The Business Value of Design

McKinsey Quarterly, October 2018

Regardless of what you think of McKinsey (and we have mixed feelings) this high level article on design’s value makes a compelling case backed up with performance metrics. The charts are excellent and the authors make a strong case that design reduces costs and drives value — compelling to business leaders and government officials who deal with budgets. …


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In July, the team behind Simple put out a call for contributions to the brand for this open source project. Simple is an app for healthcare workers to track patients with high blood pressure.

The contributions from the community have been nothing short of stellar. Whoa! We are so happy with where this project landed. Thank you so much to every single person who contributed with their design work, critique, and encouragement.

The most exciting part of this process has been the collaboration. …


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Photo by Tyler Callahan on Unsplash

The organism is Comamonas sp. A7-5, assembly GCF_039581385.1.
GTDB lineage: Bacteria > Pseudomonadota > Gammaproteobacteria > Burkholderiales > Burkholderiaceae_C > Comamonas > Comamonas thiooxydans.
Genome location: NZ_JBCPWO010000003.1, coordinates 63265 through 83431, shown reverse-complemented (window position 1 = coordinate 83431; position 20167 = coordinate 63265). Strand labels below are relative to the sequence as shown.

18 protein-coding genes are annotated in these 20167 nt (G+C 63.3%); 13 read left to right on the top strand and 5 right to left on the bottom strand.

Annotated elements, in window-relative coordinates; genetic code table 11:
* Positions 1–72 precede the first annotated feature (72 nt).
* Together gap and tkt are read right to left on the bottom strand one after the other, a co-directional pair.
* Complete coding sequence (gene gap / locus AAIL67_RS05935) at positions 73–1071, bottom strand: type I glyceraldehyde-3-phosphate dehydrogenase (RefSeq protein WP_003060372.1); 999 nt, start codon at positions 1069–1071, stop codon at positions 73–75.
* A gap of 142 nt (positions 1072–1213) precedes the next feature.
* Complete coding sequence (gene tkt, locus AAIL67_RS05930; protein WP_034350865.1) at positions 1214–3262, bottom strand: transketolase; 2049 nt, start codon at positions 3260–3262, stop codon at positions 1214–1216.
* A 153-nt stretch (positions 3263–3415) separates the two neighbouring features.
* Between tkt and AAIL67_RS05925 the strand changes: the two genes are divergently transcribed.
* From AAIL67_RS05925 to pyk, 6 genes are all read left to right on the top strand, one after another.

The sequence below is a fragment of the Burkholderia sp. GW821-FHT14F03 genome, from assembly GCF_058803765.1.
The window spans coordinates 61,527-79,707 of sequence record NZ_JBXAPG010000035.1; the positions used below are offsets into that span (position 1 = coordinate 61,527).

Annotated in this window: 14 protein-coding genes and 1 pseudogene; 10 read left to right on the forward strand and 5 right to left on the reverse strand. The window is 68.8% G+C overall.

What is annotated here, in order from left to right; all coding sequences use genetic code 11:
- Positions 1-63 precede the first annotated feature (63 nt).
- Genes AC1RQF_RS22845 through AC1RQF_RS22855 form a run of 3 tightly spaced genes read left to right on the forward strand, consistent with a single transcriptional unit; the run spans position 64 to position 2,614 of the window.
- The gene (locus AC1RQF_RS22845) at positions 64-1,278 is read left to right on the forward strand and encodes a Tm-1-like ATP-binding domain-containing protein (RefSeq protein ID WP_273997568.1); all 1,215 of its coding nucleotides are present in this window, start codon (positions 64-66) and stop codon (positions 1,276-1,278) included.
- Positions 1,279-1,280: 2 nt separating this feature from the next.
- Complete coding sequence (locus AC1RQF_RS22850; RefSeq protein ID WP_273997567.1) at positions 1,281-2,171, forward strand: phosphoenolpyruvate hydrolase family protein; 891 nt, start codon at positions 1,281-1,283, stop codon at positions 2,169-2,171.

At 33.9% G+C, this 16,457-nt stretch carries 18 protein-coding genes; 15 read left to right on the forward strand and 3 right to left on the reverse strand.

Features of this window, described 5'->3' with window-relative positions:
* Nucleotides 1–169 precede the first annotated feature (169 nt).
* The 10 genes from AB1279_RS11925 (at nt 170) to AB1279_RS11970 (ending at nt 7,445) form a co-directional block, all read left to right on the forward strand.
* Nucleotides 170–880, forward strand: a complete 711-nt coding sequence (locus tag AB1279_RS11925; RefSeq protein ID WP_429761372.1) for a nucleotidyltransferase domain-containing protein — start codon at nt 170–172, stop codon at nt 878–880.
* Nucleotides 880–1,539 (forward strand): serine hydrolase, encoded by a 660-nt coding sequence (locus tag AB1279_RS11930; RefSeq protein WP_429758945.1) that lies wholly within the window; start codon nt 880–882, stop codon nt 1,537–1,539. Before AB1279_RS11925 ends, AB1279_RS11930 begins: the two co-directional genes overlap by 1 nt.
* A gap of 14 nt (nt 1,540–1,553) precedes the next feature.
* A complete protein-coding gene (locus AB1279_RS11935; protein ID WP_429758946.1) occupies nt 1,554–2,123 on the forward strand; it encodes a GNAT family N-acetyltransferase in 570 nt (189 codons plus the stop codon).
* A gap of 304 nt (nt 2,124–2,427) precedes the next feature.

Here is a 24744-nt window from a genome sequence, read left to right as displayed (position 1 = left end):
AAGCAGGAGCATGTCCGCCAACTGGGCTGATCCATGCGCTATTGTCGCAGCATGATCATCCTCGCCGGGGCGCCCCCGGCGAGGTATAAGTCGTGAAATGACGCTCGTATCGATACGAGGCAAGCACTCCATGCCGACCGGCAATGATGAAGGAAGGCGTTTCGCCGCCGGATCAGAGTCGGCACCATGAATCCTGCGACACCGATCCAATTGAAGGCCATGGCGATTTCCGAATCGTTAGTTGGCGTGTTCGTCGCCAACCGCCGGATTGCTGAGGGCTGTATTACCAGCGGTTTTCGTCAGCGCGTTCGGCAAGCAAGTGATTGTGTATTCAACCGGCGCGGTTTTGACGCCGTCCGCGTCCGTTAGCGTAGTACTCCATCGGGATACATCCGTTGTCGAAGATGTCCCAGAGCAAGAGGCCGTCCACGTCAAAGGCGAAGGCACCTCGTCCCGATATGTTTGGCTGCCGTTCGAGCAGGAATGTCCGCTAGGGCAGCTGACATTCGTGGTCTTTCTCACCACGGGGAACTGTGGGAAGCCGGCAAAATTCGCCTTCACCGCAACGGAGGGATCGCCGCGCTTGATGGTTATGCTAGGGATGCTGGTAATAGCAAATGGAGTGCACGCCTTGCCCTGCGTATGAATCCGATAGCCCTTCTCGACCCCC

I’ve been to many conferences over the last twenty years. Mostly the speakers droned on about their topics, which were easily forgotten. Thinking back, only a few big ideas really stuck with me. These are three ideas I’ve come back to over and over again in my career.

There is a big difference between designed well and well-designed.

Graphic design legend David Carson gave a tedious presentation at one of the first conferences I ever attended. However, fifteen years later, I still clearly remember a pair of slides from his talk that looked something like this:

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(photo credits STML and Bernard Hermant)